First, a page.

She swayed slightly.  She didn’t know what to do about the girl.  Was it dangerous to be seen?  It was for many animals, as well as many humans.  Should She trust that She was safe being seen by the girl?

“I guess I could still talk to you,” the little girl said, “even if you can’t talk back.”

She waited, and listened, and marveled at all that the girl had to say.  And then She began to wonder about herself.  The girl talked about being from somewhere and having parents.  Where had She come from?  Did She have parents?  She couldn’t remember anyone else like her.  It was just the animals and the humans, who were just another kind of animal.  There was no one else.  It was such a solitary existence.  She’d never realized that before.

The girl kept coming back.  Every afternoon, the girl would stop at the stairs and speak at length about her day or week or something that was bothering her.

She didn’t understand it at all, but the girl’s voice was soothing enough, and there was no sign of harm coming from their interaction.  Unless self-reflection could be considered harmful.  She had been doing much reflecting on her existence and where She had come from.

She still moved in all the places between.  She still lurked in the places the humans had forgotten.  She still sought the future that would hold the world safe, but every afternoon, when the little girl came, She would listen.

She thought there was something to learn from the girl.  Some lesson or meaning.  It made her think of the human saying, truth out of the mouths of babes.  The girl was quite young, her vocabulary not fully developed yet, but She felt the little girl spoke in truths in a way that few humans did.

So She listened, absorbing what the little girl talked about each afternoon and slowly beginning to understand the deeper meaning of words and their ability to convey far more than their typical meaning.

Image Prompt 030 Response – Professor

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I chose the picture of ASU’s campus in Boone, NC for my twenty-minute sprint this time around.

 

Professor:

It was starting to get dark by the time Kelly was done with all his classes and office hours for the day.  At least it was Friday.  He had four dozen student papers in his bag that he needed to work on grading this weekend, but he was done for tonight.

As he walked down the steps, he took a moment to admire the bright yellow of the tree in front of the English building.  The fall colors were in full swing, and brought with them all the tourists that loved to take pictures of them along the parkway.  Kelly just tried to avoid all the places the tourists were this time of year.  They brought traffic and overworked service people, and Kelly wasn’t a fan of either.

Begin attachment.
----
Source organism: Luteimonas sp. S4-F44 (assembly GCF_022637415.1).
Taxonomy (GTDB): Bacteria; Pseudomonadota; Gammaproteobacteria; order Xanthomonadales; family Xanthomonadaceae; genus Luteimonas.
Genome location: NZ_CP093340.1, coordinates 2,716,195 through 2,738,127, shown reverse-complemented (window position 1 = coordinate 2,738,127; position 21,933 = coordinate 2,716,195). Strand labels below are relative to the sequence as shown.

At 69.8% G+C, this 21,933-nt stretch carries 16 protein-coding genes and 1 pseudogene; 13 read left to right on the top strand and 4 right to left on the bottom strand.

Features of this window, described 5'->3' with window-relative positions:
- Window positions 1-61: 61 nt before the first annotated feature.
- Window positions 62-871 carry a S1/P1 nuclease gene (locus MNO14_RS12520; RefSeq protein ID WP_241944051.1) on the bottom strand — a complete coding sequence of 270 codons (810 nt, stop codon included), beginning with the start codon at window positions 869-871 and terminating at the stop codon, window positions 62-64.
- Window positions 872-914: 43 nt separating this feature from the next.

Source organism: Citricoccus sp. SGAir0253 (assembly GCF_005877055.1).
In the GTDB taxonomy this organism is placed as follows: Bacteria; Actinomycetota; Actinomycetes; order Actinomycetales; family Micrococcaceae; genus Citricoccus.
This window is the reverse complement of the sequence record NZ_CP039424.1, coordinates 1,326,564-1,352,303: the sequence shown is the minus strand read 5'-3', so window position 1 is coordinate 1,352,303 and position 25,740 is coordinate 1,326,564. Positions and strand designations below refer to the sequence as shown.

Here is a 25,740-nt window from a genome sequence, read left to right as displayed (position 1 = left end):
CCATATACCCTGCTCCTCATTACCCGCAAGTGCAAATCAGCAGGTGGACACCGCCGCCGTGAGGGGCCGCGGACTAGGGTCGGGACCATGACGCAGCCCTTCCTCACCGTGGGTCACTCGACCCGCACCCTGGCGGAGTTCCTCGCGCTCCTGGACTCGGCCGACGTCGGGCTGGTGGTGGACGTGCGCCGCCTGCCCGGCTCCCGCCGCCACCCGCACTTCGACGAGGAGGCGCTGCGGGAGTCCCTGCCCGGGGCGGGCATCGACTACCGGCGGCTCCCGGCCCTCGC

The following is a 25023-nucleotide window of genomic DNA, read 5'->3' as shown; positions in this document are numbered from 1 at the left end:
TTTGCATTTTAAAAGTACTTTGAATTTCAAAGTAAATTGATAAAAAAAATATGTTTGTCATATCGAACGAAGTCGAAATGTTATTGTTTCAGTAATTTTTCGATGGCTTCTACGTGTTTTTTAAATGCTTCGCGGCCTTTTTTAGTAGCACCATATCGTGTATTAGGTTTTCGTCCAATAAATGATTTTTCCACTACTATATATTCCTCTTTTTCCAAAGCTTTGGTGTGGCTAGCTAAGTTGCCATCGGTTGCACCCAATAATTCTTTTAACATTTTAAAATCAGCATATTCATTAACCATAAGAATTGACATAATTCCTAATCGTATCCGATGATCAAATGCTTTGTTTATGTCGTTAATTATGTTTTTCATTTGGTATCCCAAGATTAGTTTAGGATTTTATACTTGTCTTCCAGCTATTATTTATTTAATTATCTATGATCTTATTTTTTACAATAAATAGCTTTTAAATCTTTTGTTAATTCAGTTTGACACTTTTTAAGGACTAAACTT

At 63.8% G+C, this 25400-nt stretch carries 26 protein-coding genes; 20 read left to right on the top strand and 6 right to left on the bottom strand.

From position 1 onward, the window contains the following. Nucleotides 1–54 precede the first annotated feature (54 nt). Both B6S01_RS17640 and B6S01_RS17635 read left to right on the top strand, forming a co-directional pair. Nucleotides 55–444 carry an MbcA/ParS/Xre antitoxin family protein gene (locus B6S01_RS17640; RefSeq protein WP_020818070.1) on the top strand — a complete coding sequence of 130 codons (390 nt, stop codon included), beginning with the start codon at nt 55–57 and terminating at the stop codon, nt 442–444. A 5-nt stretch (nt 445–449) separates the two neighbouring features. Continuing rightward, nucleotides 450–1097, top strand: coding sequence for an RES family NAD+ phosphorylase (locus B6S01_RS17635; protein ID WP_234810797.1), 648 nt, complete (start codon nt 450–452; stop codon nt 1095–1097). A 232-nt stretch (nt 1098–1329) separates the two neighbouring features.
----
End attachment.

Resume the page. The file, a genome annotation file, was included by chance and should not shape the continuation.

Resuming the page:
Kelly headed down the path toward the library.  He’d managed to snag a house only blocks from campus.  It made it so much easier in the winter when the snow kept cars and busses safe in their garages.  Plus he didn’t have to buy a parking pass.  He assumed he was making up for that with the price of the house.  At least he was a home owner now and no longer paying the exorbitant rents they changed near the university.

He was walking up the steps to the library when someone called out his name.  Kelly turned to see one of his graduate students hurrying to catch up to him.

“Looks like you’ve got a lot of weekend work in there,” Jason said with a grin.

“Papers don’t grade themselves,” Kelly replied.  At least these were undergraduate papers and much shorter for it.

“Don’t I know it?” Jason replied with a laugh.  “I’ve got about sixty I’ve got to get done this weekend.”

“This is your first semester teaching?” Kelly asked.

“Teaching college,” Jason replied.  “I spent a few years teaching high school before I came back to school.”

“I remember now.  You were over in Raleigh then, right?”  Kelly had so many students it took a while to figure out which ones were which when they weren’t in one of his classes that semester.  He did better with the graduate students.

“Yeah.  I taught in a couple different schools there trying to figure out why I wasn’t satisfied.  Turned out I just wasn’t a good fit for high schoolers.  I do better with eight- or eighteen-year-olds.”

“We all have our niches,” Kelly replied.  He’d majored in education originally, and taught a variety of subjects in elementary and middle school before going back for a masters in English.  He’d taught high school for a couple years afterward to pay the bills while he worked on a few things and decided what doctoral programs to apply to.  He much preferred teaching at a university.